The nation's largest pharmacies have been popular test sites, although consumers have other options, including going to their doctor, urgent care facilities or outpatient clinics. The tests at all these locations are available at no out-of-pocket expense.
Consumers can also test themselves at home with kits that cost as little as $25 and give results in 20 minutes.
But these tests aren't as accurate as molecular tests analyzed in a lab. Rapid tests come with a higher risk of a false negative result, especially for people without symptoms; that is, the test shows you don't have covid when you actually do.
A spokesperson for Abbott, which makes BinaxNOW, one of the home tests, said the company is working with retailers to meet “increased demand in certain areas of the country as case rates rise, and as testing needs and guidance changes.”
Even areas of the country that have not seen huge surges in covid cases have seen appointment slots fill up at the major pharmacies and other testing sites.
In San Diego County, California, on Wednesday, CVS appointments weren't widely available until the weekend, and 13 of 20 Walgreens locations in the city of San Diego had no appointments before Friday.
San Diego County is running walk-up testing sites every day of the week, in addition to locations where appointments are required or recommended. In early July, the county — California's second-most populous — recorded an average of 7,200 tests a day. By the end of the month, it averaged more than 11,800, with more than 15,000 tests on an especially busy day. To meet increasing demand, the county added four new testing locations this week and is working on a fifth, according to Sarah Sweeney, communications officer for the Health and Human Services Agency.
In Sacramento, the county-run sites accept only walk-ins, although some locations are hitting capacity and must refer people elsewhere, a county spokesperson said.
Going to one of the thousands of pharmacies advertising covid testing remains the first option for many people. Yet these days it can be frustrating.
Patricia Rowan said she struggled to find a pharmacy with an available appointment for her 67-year-old mother, Karen Liever. Liever had recently traveled to a conference and wanted to get tested near her home in Palm Bay, Florida, before visiting Rowan, who has young children who are not eligible to be vaccinated.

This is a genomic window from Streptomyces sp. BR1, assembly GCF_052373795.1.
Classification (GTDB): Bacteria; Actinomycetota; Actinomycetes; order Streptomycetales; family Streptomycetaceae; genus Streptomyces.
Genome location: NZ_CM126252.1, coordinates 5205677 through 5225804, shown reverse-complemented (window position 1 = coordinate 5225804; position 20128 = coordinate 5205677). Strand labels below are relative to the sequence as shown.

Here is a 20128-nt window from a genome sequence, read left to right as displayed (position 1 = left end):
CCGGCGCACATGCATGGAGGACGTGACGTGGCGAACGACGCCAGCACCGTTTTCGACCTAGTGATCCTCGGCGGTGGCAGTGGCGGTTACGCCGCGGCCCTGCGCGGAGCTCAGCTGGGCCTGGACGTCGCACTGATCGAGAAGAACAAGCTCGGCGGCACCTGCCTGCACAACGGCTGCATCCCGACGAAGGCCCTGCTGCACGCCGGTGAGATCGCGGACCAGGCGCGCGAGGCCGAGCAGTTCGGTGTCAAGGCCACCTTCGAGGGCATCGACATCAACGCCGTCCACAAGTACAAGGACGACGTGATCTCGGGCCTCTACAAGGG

Rowan finally found a CVS about 25 miles from her mom's home on Thursday.
In Florida, where covid hospitalizations are higher than ever, mass testing sites run by the state closed at the end of May and Gov. Ron DeSantis said local governments could use their CARES Act funding to restart testing operations if they want. DeSantis, a Republican, has spent this week trying to play down the surge in hospitalizations, saying most admissions are of younger adults and death rates are lower than a year ago. He also blamed the rise in cases on unvaccinated immigrants crossing the border illegally into Texas and the Southwest.
“People obviously have the opportunity to get a test,” DeSantis said Tuesday, the same day Orlando's main public testing site closed early — for the 16th day in a row — because it had reached capacity. The governor noted that at-home rapid tests are available in pharmacies and criticized the effectiveness of past testing campaigns. "Quite frankly, we spent a lot of money on the testing. … I don't think it did anything to bend the viral curve."
This story was produced by KHN, which publishes California Healthline, an editorially independent service of the California Health Care Foundation.
This article was reprinted from khn.org with permission from the Henry J. Kaiser Family Foundation. Kaiser Health News, an editorially independent news service, is a program of the Kaiser Family Foundation, a nonpartisan health care policy research organization unaffiliated with Kaiser Permanente.
Posted in: Healthcare News
Tags: Children, Coronavirus, Doctor, Health and Human Services, Health Care, Pandemic, Pharmacy, Public Health, Running, Virus
Source: Read Full Article